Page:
Pamela A. Silver

Pamela A. Silver

Elliot T. and Onie H. Adams Professor of Biochemistry and Systems Biology, Harvard Medical School
Pamela Silver Photo

The Silver Lab seeks to enhance our understanding of natural biological design, and to develop tools and concepts for designing cells, tissues and organisms. We develop synthetic cells that act as sensors, memory devices, bio-computers, producers of high value commodities and energy from the sun. We build novel subsystems such as protein controllers with designed properties for therapeutic use. 

We seek to both enhance our understanding of natural biological design, and to develop tools and concepts for designing cells, tissues and organisms. In the long term, we hope to develop principles for building synthetic cells that act as sensors, memory devices, bio-computers, producers of high value commodities and energy from the sun, and to build novel subsystems such as proteins with designed properties for therapeutic use. Current projects use mammalian cells, simple eukaryotes and prokaryotes. Understanding how to program cells in a rational way will have value, for example, in stem cell design, drug therapy and the environment. These experiments use a combination of theoretical and experimental approaches that are well suited to students with backgrounds in biology, engineering, or any allied field.

Selected Publications

Riglar, D.T., Giessen, T.W., Baym, M., Kerns, SJ., Niederhuber, MJ., Bronson, RT., Kotula, JW., Gerber, GK., Way, JC. and Silver, PA.* (2017) Long-term monitoring of inflammation in the mammalian gut using programmable commensal bacteria, Nat. Biotechnol., Jul;35(7):653-65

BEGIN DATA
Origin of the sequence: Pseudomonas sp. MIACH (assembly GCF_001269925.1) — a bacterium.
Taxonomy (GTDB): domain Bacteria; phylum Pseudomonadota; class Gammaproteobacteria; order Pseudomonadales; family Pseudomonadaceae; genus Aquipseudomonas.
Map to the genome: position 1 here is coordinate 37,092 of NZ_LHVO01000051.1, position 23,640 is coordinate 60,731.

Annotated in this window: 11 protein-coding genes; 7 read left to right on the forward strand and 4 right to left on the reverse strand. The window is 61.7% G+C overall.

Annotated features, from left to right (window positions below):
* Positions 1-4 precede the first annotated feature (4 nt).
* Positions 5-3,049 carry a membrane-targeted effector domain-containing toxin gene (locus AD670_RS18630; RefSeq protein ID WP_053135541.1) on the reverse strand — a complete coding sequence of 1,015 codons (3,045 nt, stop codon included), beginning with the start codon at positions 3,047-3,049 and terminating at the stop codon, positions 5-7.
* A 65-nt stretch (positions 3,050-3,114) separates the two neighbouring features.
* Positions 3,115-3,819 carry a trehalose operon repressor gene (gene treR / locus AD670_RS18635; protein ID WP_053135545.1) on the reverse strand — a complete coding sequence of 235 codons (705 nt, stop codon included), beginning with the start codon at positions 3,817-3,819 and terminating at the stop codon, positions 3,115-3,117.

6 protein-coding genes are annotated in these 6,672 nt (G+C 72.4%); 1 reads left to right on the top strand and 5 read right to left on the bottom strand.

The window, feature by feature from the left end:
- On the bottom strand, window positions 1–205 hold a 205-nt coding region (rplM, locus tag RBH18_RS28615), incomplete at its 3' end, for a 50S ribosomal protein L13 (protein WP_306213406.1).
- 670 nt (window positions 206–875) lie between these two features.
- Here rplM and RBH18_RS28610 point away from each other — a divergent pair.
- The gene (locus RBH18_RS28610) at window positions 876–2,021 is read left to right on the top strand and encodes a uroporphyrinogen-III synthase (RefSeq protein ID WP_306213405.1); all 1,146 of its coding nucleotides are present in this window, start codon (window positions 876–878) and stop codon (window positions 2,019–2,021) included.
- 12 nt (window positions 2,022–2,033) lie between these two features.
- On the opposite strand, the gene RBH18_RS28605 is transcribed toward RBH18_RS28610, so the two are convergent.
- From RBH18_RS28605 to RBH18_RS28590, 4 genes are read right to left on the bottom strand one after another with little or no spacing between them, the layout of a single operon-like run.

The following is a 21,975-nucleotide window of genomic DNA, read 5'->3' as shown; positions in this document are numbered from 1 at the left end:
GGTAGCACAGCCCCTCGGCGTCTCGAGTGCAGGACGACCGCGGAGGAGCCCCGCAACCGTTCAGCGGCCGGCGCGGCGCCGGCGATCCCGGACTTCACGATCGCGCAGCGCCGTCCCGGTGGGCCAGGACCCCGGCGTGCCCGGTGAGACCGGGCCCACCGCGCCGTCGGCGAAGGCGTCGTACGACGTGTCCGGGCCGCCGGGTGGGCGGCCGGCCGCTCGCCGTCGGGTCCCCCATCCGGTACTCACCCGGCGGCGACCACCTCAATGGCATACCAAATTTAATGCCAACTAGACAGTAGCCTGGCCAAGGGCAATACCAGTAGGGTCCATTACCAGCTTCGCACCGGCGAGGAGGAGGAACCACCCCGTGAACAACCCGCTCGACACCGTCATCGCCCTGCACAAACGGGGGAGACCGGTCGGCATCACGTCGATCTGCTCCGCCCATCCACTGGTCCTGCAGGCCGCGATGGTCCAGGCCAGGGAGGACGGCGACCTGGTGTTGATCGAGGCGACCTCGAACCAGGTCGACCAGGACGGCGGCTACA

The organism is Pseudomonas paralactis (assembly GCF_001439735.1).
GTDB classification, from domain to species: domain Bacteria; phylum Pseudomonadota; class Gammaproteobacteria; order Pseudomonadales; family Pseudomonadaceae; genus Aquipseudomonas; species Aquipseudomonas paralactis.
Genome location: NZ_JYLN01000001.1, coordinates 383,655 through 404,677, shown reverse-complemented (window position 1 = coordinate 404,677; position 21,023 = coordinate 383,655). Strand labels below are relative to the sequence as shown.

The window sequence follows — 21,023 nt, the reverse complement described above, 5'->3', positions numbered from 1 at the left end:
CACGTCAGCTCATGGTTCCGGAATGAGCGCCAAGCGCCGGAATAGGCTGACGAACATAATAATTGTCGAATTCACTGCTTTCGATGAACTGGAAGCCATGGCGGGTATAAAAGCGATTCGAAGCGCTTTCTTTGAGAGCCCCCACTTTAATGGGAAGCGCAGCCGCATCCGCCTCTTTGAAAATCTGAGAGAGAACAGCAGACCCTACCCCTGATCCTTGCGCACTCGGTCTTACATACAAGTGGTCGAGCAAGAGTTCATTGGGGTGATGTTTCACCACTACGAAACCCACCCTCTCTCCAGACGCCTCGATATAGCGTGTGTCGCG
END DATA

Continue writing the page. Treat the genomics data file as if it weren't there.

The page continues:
Liu C, Colon BC, Ziesak M, Silver PA*, Nocera DG* (2016) Water-splitting biosynthetic system with CO2 reduction efficiencies exceeding photosynthesis. Science 352:1210-3. PMID: 27256881

Delebecque CJ, Lindner AB, Silver PA* and Aldaye FA (2011). Organization of intracellular reactions with rationally designed RNA assemblies. Science. 333:470-4. PMID: 21700839.

Burrill DR, Inniss MC, Boyle PM and Silver PA. (2012). Synthetic memory circuits for tracking human cell fate. Genes Dev. Jul 1;26(13):1486-97

Burrill DR, Vernet A, Collins JJ, Silver PA*, Way JC. (2016). Targeted erythropoietin selectively stimulates red blood cell expansion in vivo. Proc Natl Acad Sci. 113:5245-50. PMID:27114509

Contact Information

Warren Alpert Building, Room 420
200 Longwood Avenue, Boston, MA 02115

Assistant: Brianna Millor-Hammond
Email: Brianna_Millor-Hammond@hms.harvard.edu
Phone: 617 432-5041
p: 617 432-6401

Faculty Alphabetical